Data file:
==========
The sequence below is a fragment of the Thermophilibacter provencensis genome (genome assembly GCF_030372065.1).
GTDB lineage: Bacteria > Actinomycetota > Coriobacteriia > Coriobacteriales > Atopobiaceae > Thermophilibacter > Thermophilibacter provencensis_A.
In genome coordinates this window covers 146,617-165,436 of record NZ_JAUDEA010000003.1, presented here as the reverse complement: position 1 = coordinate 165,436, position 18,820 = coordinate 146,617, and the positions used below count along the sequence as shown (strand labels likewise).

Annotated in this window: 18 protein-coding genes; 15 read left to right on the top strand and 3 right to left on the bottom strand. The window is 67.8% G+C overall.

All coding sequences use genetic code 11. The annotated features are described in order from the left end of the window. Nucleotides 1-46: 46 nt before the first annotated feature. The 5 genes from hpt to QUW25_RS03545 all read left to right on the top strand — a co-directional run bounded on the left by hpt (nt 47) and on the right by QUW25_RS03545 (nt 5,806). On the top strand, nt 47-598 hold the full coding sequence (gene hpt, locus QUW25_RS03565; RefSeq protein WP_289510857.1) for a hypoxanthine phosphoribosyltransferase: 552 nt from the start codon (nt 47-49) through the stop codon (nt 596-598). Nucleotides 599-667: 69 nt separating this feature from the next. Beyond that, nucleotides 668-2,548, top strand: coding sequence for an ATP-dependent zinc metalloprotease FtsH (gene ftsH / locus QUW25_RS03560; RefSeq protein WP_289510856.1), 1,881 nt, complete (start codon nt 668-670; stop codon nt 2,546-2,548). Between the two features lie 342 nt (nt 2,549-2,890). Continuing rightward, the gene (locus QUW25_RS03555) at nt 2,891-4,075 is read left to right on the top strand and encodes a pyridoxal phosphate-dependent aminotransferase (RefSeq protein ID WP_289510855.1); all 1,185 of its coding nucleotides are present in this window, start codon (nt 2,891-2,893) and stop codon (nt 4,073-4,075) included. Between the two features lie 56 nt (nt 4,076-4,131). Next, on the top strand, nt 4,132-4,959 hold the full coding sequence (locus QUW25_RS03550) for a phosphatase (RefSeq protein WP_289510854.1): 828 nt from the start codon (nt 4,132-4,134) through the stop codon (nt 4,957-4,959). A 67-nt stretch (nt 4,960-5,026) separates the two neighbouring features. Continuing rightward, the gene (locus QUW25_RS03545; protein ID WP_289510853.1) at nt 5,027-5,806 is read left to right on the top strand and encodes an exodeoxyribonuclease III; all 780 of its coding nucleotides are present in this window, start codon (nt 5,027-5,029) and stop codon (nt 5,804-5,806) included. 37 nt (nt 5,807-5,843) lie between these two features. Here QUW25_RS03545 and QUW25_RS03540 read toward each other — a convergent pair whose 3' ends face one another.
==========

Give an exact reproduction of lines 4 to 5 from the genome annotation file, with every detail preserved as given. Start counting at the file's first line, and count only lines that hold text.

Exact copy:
Annotated in this window: 18 protein-coding genes; 15 read left to right on the top strand and 3 right to left on the bottom strand. The window is 67.8% G+C overall.

All coding sequences use genetic code 11. The annotated features are described in order from the left end of the window. Nucleotides 1-46: 46 nt before the first annotated feature. The 5 genes from hpt to QUW25_RS03545 all read left to right on the top strand — a co-directional run bounded on the left by hpt (nt 47) and on the right by QUW25_RS03545 (nt 5,806). On the top strand, nt 47-598 hold the full coding sequence (gene hpt, locus QUW25_RS03565; RefSeq protein WP_289510857.1) for a hypoxanthine phosphoribosyltransferase: 552 nt from the start codon (nt 47-49) through the stop codon (nt 596-598). Nucleotides 599-667: 69 nt separating this feature from the next. Beyond that, nucleotides 668-2,548, top strand: coding sequence for an ATP-dependent zinc metalloprotease FtsH (gene ftsH / locus QUW25_RS03560; RefSeq protein WP_289510856.1), 1,881 nt, complete (start codon nt 668-670; stop codon nt 2,546-2,548). Between the two features lie 342 nt (nt 2,549-2,890). Continuing rightward, the gene (locus QUW25_RS03555) at nt 2,891-4,075 is read left to right on the top strand and encodes a pyridoxal phosphate-dependent aminotransferase (RefSeq protein ID WP_289510855.1); all 1,185 of its coding nucleotides are present in this window, start codon (nt 2,891-2,893) and stop codon (nt 4,073-4,075) included. Between the two features lie 56 nt (nt 4,076-4,131). Next, on the top strand, nt 4,132-4,959 hold the full coding sequence (locus QUW25_RS03550) for a phosphatase (RefSeq protein WP_289510854.1): 828 nt from the start codon (nt 4,132-4,134) through the stop codon (nt 4,957-4,959). A 67-nt stretch (nt 4,960-5,026) separates the two neighbouring features. Continuing rightward, the gene (locus QUW25_RS03545; protein ID WP_289510853.1) at nt 5,027-5,806 is read left to right on the top strand and encodes an exodeoxyribonuclease III; all 780 of its coding nucleotides are present in this window, start codon (nt 5,027-5,029) and stop codon (nt 5,804-5,806) included. 37 nt (nt 5,807-5,843) lie between these two features. Here QUW25_RS03545 and QUW25_RS03540 read toward each other — a convergent pair whose 3' ends face one another.